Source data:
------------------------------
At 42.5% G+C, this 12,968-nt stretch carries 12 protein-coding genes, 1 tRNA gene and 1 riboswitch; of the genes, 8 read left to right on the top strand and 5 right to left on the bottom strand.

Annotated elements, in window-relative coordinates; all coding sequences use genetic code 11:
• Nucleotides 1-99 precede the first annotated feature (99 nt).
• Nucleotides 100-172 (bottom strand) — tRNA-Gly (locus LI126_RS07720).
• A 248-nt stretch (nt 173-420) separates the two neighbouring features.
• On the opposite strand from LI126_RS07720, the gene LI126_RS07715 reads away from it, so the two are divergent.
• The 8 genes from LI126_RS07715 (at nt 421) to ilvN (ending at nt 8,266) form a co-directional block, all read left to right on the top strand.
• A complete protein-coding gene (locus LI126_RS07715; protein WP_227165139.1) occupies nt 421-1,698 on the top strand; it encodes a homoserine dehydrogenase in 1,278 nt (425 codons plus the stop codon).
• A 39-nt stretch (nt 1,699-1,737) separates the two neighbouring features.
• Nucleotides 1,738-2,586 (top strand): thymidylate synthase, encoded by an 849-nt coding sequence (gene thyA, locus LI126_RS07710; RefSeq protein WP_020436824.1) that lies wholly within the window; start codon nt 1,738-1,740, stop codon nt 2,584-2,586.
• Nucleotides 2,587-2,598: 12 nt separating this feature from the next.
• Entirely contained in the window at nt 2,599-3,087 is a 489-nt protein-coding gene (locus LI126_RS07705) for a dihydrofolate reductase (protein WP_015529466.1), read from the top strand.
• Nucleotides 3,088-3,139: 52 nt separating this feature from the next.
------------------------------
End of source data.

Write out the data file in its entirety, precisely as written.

At 42.5% G+C, this 12,968-nt stretch carries 12 protein-coding genes, 1 tRNA gene and 1 riboswitch; of the genes, 8 read left to right on the top strand and 5 right to left on the bottom strand.

Annotated elements, in window-relative coordinates; all coding sequences use genetic code 11:
• Nucleotides 1-99 precede the first annotated feature (99 nt).
• Nucleotides 100-172 (bottom strand) — tRNA-Gly (locus LI126_RS07720).
• A 248-nt stretch (nt 173-420) separates the two neighbouring features.
• On the opposite strand from LI126_RS07720, the gene LI126_RS07715 reads away from it, so the two are divergent.
• The 8 genes from LI126_RS07715 (at nt 421) to ilvN (ending at nt 8,266) form a co-directional block, all read left to right on the top strand.
• A complete protein-coding gene (locus LI126_RS07715; protein WP_227165139.1) occupies nt 421-1,698 on the top strand; it encodes a homoserine dehydrogenase in 1,278 nt (425 codons plus the stop codon).
• A 39-nt stretch (nt 1,699-1,737) separates the two neighbouring features.
• Nucleotides 1,738-2,586 (top strand): thymidylate synthase, encoded by an 849-nt coding sequence (gene thyA, locus LI126_RS07710; RefSeq protein WP_020436824.1) that lies wholly within the window; start codon nt 1,738-1,740, stop codon nt 2,584-2,586.
• Nucleotides 2,587-2,598: 12 nt separating this feature from the next.
• Entirely contained in the window at nt 2,599-3,087 is a 489-nt protein-coding gene (locus LI126_RS07705) for a dihydrofolate reductase (protein WP_015529466.1), read from the top strand.
• Nucleotides 3,088-3,139: 52 nt separating this feature from the next.